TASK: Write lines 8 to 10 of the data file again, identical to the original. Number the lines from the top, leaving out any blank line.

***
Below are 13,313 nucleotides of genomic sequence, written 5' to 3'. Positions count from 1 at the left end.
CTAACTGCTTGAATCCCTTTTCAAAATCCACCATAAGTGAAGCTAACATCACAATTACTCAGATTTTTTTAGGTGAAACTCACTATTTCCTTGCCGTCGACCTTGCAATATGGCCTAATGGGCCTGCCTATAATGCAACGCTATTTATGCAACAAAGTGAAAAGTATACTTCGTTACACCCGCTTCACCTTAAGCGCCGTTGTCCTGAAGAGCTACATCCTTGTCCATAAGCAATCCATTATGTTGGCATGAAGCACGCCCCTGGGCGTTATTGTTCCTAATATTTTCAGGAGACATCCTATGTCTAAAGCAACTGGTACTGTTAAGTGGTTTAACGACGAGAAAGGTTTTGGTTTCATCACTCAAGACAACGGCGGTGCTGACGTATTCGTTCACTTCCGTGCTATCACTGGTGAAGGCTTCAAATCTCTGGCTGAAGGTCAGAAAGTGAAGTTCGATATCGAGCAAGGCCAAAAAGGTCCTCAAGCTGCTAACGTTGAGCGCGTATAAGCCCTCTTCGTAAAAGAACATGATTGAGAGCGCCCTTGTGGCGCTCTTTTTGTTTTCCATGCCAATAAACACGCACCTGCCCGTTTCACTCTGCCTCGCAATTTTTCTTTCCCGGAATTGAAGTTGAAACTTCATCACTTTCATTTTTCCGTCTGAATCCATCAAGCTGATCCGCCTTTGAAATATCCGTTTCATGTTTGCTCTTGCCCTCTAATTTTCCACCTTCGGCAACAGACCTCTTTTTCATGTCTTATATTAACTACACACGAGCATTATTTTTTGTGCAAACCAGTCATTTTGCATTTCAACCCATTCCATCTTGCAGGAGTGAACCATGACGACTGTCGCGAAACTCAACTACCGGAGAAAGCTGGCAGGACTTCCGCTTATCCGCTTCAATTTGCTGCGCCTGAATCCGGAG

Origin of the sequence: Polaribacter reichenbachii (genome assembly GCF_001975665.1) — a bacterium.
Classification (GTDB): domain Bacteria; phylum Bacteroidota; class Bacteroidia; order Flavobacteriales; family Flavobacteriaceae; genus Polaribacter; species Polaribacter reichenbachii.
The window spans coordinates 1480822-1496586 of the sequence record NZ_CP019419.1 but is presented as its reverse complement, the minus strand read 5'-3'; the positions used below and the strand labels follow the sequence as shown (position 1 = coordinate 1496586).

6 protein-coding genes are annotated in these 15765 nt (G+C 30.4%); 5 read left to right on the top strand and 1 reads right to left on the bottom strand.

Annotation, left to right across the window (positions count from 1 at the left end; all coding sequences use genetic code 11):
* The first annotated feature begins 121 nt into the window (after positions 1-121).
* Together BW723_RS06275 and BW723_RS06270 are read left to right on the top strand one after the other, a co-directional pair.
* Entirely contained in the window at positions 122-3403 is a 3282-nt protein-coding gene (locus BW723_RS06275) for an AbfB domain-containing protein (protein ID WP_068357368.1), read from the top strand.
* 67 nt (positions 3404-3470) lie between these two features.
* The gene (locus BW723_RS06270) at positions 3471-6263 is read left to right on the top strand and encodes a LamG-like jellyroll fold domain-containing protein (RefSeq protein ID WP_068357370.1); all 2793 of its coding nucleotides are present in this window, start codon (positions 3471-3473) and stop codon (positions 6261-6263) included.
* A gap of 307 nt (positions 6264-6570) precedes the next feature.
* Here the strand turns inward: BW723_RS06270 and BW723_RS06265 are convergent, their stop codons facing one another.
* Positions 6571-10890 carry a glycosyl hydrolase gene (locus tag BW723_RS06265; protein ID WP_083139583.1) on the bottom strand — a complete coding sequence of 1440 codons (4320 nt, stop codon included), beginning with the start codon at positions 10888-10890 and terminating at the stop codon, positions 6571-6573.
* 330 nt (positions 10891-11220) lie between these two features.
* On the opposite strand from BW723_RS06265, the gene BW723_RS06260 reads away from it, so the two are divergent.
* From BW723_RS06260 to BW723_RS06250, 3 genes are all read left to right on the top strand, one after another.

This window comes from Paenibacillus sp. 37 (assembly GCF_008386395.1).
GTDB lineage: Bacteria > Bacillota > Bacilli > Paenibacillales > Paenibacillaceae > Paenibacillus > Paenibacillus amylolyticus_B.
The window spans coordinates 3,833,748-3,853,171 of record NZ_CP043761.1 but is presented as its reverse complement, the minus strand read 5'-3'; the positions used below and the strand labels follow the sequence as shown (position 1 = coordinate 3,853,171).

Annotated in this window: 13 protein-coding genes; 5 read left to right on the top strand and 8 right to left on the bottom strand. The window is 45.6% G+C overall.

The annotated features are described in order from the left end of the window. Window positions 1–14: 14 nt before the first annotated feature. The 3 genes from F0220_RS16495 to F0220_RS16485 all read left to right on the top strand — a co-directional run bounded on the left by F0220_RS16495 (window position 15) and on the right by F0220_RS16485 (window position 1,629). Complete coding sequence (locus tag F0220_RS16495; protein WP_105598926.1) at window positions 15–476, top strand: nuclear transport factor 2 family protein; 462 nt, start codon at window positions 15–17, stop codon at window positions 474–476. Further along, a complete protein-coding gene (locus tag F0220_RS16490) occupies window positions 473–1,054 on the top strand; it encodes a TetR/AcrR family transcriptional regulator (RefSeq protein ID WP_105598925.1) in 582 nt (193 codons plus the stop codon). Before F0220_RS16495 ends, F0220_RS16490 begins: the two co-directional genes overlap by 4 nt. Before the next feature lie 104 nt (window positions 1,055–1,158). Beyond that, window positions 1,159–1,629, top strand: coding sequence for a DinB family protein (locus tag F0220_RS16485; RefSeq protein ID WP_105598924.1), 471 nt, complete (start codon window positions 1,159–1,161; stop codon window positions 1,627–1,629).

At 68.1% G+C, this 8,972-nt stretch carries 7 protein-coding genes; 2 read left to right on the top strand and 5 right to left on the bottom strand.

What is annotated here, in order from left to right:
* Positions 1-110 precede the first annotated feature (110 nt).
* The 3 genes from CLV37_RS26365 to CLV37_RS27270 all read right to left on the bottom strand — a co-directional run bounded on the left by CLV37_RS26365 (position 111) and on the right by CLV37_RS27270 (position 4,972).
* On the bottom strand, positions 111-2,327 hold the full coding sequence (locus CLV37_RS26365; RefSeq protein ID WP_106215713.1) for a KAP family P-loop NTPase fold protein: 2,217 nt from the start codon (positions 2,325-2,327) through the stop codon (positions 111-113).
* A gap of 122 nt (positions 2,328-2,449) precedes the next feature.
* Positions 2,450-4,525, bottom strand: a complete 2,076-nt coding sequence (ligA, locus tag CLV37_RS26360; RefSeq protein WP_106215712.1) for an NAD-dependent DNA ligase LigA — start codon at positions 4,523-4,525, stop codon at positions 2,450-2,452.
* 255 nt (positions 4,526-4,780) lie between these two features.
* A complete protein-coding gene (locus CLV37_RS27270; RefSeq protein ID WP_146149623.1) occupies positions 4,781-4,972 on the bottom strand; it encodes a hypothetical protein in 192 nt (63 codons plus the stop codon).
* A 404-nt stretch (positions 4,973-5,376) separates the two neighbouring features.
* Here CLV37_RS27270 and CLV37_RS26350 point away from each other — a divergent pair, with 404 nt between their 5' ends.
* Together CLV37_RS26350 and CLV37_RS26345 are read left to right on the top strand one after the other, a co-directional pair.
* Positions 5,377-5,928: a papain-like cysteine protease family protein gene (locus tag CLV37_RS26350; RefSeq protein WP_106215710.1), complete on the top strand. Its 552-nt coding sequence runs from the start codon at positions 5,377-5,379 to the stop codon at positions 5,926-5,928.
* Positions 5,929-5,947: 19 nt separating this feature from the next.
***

* The first annotated feature begins 121 nt into the window (after positions 1-121).
* Together BW723_RS06275 and BW723_RS06270 are read left to right on the top strand one after the other, a co-directional pair.
* Entirely contained in the window at positions 122-3403 is a 3282-nt protein-coding gene (locus BW723_RS06275) for an AbfB domain-containing protein (protein ID WP_068357368.1), read from the top strand.